CRANDON - The future of a four-phased, 10,000 acre off-road vehicle park in Forest County is unknown after a Forest County Forestry Committee vote Tuesday night. The park would offer trails and others things for ATVs, UTVs and other off-road vehicles.
The Forest County Forestry Committee was voting on whether send a modified 15-year comprehensive land use plan to accommodate an off-road vehicle park to the full county board. That had originally contained detailed information regarding the specific plan from Wisconsin Off-Road Vehicle Park Inc. (WORVPI) until all WORVPI related details were removed in May.
The land use plan would need to be changed to build any kind of off-road park on county land. However the committee voted 4-2 against the changes in front of a packed Forest County board room. The majority of people giving public comment at the meeting were against the land use change.
But before that vote, supporters like Linda Collins argued the county needed to move forward to improve its lagging economy.
"It's time to quit dragging our feet and build on who we are, and what we have to offer," Collins said. "We could make forest county a stop, stay, play, and spend destination."
Under the plan, the county would buy more than 2000 acres for the first phase of the park. The purchase would be phase one of four possible purchases to complete the 10,000 acre park for ATV, UTVs, dirt bikes and other off-road vehicles. The county wouldn't be required to follow through with the other three phases if the first phase does get approval.
The project would rely heavily on state loans and Knowles Nelson Stewardship Grants to pay for the land purchase. Counties typically apply for those through their forestry departments. The grants, which have been reduced in the 2015-2017 two-year state budget, have never been used for a project like this.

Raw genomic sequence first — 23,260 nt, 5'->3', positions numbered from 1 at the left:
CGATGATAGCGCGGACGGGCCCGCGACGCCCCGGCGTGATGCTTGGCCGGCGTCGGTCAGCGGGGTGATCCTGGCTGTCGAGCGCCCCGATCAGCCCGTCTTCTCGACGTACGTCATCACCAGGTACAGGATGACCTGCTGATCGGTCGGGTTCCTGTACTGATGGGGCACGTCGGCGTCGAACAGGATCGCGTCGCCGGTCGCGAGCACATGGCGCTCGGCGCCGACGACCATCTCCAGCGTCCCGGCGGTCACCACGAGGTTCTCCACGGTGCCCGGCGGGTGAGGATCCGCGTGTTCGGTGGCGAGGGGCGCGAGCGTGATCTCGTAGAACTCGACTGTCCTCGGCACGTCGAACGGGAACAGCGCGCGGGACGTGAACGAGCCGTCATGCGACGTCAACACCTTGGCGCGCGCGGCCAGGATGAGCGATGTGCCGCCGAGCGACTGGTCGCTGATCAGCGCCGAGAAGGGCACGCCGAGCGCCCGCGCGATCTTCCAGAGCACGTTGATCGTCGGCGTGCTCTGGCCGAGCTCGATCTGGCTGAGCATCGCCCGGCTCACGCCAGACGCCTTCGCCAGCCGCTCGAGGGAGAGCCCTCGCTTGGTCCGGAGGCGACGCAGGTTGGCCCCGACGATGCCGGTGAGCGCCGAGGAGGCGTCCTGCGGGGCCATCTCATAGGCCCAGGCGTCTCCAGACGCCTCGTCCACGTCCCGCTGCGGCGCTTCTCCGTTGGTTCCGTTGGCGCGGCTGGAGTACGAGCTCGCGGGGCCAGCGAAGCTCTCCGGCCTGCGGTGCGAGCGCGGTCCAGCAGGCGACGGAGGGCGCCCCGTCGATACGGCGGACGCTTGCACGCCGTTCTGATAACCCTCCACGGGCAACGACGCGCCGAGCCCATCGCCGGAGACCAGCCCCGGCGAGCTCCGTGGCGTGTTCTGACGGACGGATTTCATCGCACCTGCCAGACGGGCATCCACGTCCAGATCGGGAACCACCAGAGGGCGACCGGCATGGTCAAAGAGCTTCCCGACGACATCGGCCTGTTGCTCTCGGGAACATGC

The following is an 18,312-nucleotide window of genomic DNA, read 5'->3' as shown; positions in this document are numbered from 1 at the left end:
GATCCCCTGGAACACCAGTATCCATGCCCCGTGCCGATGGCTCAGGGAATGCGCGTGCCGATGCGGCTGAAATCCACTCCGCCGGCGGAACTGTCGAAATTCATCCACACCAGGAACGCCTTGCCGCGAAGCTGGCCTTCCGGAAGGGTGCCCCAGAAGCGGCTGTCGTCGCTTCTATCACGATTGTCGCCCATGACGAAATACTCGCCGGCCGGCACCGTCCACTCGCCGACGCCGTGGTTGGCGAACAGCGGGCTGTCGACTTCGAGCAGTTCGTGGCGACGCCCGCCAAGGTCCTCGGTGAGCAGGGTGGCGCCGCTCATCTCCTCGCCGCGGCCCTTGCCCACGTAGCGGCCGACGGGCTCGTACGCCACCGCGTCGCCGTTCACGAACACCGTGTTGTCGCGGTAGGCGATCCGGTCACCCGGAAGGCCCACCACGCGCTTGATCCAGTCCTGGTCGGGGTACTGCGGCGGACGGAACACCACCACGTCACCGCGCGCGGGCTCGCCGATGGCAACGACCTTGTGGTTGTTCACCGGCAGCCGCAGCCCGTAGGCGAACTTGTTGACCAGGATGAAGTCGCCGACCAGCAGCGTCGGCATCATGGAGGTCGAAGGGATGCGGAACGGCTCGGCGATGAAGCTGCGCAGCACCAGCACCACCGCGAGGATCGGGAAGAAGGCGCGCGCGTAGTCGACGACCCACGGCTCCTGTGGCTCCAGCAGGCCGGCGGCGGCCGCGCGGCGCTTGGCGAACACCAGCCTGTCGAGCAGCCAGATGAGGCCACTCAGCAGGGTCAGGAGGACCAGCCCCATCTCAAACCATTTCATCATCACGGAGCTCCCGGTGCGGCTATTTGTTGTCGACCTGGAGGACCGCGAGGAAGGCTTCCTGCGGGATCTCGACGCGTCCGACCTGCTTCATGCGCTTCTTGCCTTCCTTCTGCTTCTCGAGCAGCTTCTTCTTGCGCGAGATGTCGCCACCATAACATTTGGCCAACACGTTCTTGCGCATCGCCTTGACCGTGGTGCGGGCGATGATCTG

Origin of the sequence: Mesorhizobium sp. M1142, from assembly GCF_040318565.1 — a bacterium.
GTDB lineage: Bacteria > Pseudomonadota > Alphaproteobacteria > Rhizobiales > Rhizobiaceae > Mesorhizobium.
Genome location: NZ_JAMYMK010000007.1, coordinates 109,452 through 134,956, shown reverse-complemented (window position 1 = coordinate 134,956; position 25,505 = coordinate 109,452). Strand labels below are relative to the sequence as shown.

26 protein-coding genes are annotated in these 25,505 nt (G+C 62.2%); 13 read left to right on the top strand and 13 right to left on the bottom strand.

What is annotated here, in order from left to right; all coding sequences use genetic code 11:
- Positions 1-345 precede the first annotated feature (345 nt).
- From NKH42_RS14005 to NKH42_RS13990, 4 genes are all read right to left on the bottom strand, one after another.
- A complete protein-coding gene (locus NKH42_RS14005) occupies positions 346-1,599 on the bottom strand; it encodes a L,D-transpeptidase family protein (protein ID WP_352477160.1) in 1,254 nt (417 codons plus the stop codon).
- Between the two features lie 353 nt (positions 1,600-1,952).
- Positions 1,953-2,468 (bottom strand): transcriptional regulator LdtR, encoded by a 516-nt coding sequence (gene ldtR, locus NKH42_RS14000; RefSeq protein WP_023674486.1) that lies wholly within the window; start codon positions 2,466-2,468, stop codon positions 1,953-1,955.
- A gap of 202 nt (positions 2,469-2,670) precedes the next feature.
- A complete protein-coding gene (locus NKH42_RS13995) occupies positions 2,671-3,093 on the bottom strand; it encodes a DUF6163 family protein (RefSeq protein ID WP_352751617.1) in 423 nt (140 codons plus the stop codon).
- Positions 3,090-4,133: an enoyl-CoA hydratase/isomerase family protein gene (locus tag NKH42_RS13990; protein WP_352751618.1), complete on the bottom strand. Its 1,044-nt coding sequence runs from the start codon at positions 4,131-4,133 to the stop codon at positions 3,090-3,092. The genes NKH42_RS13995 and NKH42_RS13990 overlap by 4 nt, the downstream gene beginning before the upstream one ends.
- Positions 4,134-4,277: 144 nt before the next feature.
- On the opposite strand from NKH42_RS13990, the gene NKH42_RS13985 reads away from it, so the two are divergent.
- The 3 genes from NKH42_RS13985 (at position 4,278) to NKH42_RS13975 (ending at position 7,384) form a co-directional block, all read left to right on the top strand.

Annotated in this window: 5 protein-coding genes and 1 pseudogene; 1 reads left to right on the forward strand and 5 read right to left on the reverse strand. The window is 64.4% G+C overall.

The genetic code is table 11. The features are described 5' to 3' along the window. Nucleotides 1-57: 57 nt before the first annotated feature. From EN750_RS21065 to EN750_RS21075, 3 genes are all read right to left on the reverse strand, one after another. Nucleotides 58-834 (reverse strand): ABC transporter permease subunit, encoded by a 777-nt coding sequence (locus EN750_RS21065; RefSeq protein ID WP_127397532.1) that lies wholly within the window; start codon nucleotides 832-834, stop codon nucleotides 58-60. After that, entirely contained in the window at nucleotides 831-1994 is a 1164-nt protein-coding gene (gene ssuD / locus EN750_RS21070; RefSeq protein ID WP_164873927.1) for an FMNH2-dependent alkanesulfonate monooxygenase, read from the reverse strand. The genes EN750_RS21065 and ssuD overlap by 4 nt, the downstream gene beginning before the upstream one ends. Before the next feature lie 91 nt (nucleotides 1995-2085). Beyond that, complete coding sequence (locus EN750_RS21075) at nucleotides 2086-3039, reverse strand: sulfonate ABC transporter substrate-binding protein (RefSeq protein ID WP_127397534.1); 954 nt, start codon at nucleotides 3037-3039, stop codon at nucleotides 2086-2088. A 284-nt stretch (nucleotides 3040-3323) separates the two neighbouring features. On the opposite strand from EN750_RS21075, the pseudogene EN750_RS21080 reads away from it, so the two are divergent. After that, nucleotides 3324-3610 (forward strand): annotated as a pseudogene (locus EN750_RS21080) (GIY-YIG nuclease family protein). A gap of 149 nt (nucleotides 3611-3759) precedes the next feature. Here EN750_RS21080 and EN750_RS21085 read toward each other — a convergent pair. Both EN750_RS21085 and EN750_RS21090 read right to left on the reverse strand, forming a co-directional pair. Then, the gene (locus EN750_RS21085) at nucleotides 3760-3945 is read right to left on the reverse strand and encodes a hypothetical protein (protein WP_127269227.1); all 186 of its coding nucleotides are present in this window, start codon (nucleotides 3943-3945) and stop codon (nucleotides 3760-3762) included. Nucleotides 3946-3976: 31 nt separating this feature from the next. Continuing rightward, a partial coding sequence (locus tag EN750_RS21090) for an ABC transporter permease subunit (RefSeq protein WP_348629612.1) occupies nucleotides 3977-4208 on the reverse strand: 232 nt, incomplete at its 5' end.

Chuck Brys, Small Business Development Center, helped do financing for the project. In May 2014, he said the proposal was a great opportunity for the county.
"The financials that are presented contain an awful lot more upside potential than downside risk, by a wide margin," Brys said.
Research from WORVPI for the project shows it could mean 68 more jobs and more than $61,000 in tax revenue for the county in the first year. That is based off of projections expecting 10,000 visitors to the park in the first year.
Consultants expect the numbers to actually be higher, to 50,000 visitors by year three, but they wanted to keep conservative projections. The 50,000 person projection would mean 340 jobs and more than $300,000 in additional local tax revenue.
However, some opponents wondered why the project couldn't be privately funded, and not on public county land, if it was going to be so profitable.
"I just do not believe that the taxpayer's dollars should be involved in private enterprise," Marge said. "If they want to invest money they can buy and invest in the stock market or something."
WORVPI and the county need a modified land use plan to build a park on county land. So for now, that plan seems dead. However, the county board, or forestry committee, could take up the change yet again in the future.
Aug. 2014: Off-road vehicle park referendum fails to pass county board, for now
Feb. 2015: Possible funding freeze could mean bad news for proposed off-road vehicle park